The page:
March 14, 2015 at 7:00 pm
i only started practicing exmaple 5 then i got lost. Many thanx for your advice
November 7, 2014 at 2:11 pm
John i have this question. it concerns calculatind d1 if a questions is given n i calculate d1 and a figure say 1.2812 and i then round it to 1.28 and another candidate calculates his and round it to 1.3. these two answers will give different values for N(d1) which will lead to a different value for a call option. will the two of us have all the marks. I am asking because when calculating the figure for natual log of Pa/Pe due to rounding candidates will have different answers
November 7, 2014 at 5:25 pm
Firstly most if not all of the marks are for proving you understand what is happening rather than for the final answer.
Secondly, when rounding you should really round to the number of decimals needed for the tables, so why round to 1.3 when the tables allow you to look up 1.28
May 28, 2014 at 2:03 am
How can I Have Lectures of Business Valuation
May 28, 2014 at 5:45 am
There are no lectures yet on business valuation.
November 23, 2013 at 7:57 am
How can i download this?or this is only for watching?
November 23, 2013 at 7:59 am
I am sorry, but you can only download the course notes – the lectures can only be watched online.
It is the only way that we can keep this website free of charge.
November 23, 2013 at 8:07 am
Can u provide me solution of paper strategic financial management 3.7 of december 2006 of ACCA………?
November 23, 2013 at 8:11 am
I don’t think that I have it any longer – I will check later.
Do remember that the examiner (and the syllabus) has changed twice since then.
November 23, 2013 at 12:38 pm
November 14, 2013 at 6:57 pm
sir in example you taken t as 0.4 in formula of call option and put option i guess thats a mistake it should be 0.25 right?
i mean example 5.
November 14, 2013 at 8:36 pm
I have watched my lecture again, and it seems that I have taken ‘t’ as 0.25 correctly (it is ‘s’ that is 0.4).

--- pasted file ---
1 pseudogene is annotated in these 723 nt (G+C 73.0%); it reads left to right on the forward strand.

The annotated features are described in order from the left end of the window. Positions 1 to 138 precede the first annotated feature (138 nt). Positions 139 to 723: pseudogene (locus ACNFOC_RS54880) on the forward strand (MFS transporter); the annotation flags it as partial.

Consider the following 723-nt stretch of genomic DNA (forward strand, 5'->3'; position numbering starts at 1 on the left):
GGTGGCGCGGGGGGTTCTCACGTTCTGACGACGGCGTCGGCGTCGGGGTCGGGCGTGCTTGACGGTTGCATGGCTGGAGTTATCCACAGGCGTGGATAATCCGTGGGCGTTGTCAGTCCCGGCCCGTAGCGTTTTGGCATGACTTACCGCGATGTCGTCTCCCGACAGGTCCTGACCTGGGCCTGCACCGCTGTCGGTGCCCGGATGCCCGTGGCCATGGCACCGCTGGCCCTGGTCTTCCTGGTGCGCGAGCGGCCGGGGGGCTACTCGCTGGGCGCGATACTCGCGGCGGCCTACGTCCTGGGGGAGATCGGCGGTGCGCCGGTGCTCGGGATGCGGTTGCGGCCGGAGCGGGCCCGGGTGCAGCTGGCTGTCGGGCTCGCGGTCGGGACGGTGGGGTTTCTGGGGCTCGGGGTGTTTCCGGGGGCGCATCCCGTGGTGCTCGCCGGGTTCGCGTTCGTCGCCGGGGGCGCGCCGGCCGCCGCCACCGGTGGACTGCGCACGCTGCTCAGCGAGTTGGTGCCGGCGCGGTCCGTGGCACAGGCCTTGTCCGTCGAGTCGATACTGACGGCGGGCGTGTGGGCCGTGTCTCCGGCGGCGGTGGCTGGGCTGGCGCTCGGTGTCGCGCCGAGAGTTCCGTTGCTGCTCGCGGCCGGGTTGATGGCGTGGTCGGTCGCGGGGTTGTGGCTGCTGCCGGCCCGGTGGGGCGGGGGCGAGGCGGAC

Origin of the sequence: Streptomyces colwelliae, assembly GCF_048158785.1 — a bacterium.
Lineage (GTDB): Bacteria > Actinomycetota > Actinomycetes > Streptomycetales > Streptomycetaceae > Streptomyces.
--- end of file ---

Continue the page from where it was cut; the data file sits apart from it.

You can of course check the answer at the back of the Course Notes. I think it is correct.
December 1, 2013 at 1:51 pm
Dear John, it seems when calculating ‘-rt’ in example 6 (52,48 minute of the lecture and so on) you’ve multiplied 0,1 (r) by 0,4 instead of 0,25 (t)….
December 1, 2013 at 1:58 pm
Ooops – you are correct.
October 16, 2013 at 4:52 am
September 4, 2013 at 1:04 am
These are very well explained lectures and are a great help. Thank you sir and Open Tuition.
June 1, 2013 at 1:39 am
I have a very basic ques.. But its really confusing me. why the value of option is share price – excercise price?
June 1, 2013 at 4:10 pm
If it was a call option exercisable immediately, then the option gives you the right to buy a share at a fixed price.
So, for example, if the current share price is $4.00 and you could buy an option giving you the right to buy the share at an exercise price of $3.70, then you could buy the share for $3.70 and immediately sell it for $0.30.
Nobody is going to give you that right free! You would be prepared to pay $0.30 for the option. Then you could use it and buy a share for $3.70. You have then spent $4.00 in total and you own a share worth $4.00
(But of course, that is only if the option were exercisable immediately. In practice the option will be the right to buy a share at a fixed price on a future date, and to get the value of that we need to use all the formulae.)
May 31, 2013 at 8:35 pm
May 31, 2013 at 8:34 pm